• I could talk more about CCHS/AP game – Amelia Wood getting lit early, Navi Turpin battling, the largest free throw attempt discrepancy I’ve seen in my life (24/40 to 3/4 – this is not a joke – this is also not a knock on the refs, it’s just an actual statistic). However, let’s get straight to Burnt Hills!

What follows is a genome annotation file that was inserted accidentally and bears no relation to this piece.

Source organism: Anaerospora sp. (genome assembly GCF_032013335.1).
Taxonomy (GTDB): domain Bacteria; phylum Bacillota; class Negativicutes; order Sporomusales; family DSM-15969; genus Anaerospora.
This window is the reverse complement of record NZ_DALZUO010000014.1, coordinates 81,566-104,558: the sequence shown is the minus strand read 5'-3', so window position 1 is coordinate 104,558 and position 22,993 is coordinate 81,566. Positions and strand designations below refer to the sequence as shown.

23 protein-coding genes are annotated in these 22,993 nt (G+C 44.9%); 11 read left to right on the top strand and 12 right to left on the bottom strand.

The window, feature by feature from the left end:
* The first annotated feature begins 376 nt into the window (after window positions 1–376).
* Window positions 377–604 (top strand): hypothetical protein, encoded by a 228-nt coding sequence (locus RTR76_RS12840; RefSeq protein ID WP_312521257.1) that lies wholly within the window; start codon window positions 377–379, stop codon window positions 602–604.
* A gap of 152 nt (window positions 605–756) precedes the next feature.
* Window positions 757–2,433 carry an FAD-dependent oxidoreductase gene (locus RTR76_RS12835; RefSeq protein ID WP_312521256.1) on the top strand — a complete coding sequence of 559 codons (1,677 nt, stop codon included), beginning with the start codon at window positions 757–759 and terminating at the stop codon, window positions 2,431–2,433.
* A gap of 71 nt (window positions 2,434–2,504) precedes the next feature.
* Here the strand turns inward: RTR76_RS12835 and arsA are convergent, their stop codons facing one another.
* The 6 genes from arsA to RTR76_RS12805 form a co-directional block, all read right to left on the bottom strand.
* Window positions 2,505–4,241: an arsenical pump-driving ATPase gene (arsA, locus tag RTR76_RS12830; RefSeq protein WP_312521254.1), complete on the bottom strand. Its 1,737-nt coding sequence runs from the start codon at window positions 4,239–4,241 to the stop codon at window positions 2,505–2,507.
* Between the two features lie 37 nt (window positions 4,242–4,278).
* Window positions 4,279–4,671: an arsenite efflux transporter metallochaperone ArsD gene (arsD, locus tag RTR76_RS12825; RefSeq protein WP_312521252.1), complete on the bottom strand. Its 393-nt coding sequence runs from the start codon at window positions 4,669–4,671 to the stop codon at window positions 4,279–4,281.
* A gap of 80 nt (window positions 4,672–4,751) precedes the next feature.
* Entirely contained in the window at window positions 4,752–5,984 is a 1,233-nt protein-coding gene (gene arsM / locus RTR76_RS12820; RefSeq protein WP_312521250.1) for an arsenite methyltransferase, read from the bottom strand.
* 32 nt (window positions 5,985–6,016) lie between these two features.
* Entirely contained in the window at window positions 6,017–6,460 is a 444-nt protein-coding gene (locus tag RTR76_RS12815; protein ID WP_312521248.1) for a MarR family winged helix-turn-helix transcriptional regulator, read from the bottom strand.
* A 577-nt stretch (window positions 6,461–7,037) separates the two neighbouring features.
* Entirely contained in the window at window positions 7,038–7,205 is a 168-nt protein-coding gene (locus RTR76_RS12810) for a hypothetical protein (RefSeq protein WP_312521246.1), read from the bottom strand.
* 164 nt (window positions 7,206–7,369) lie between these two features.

• It would’ve been tough to get me to walk in the gym for a Burnt Hills girls game my first 3-4 years on this side. Fantastic in other girls’ sports, with volleyball being the headliner, but basketball was not one of them. Then this 2022 class happened. You saw it coming as far back as the 2017-18 season if you were paying attention with the emergence of Callie Chevalier, who was one of the area’s best in that grade. Then Carlie Rzeszotarski popped on the scene not long after, and you had your 1-2 punch to build around. Then the 2023 class followed suit, not necessarily with the basketball-looking athletes (Callie 5’9″, Carlie a 6 footer and both long & rangy) but athletes indeed and capable players in MK Lescault, Ella Blesi, and Grace O’Connor. Stability at the helm is not something they’ve been able to experience – Gary Bynon, best known as the longtime leader of the illustrious volleyball program, is the 3rd varsity basketball coach in the 5 year Callie/Carlie era, if I’m not mistaken. However, he has a squad of proven winners on his hands (albeit in other sports, but I think it matters), and although none of them have went nuts in pursuing the basketball thing – Carlie’s going to Colgate to play volleyball, Callie’s going to Slippery Rock for the same, and out of their starting five, Grace O’Connor is the only one that seemingly might have college basketball in her future compared to other sports – they’ve been able to realize that potential I thought they had a few years back.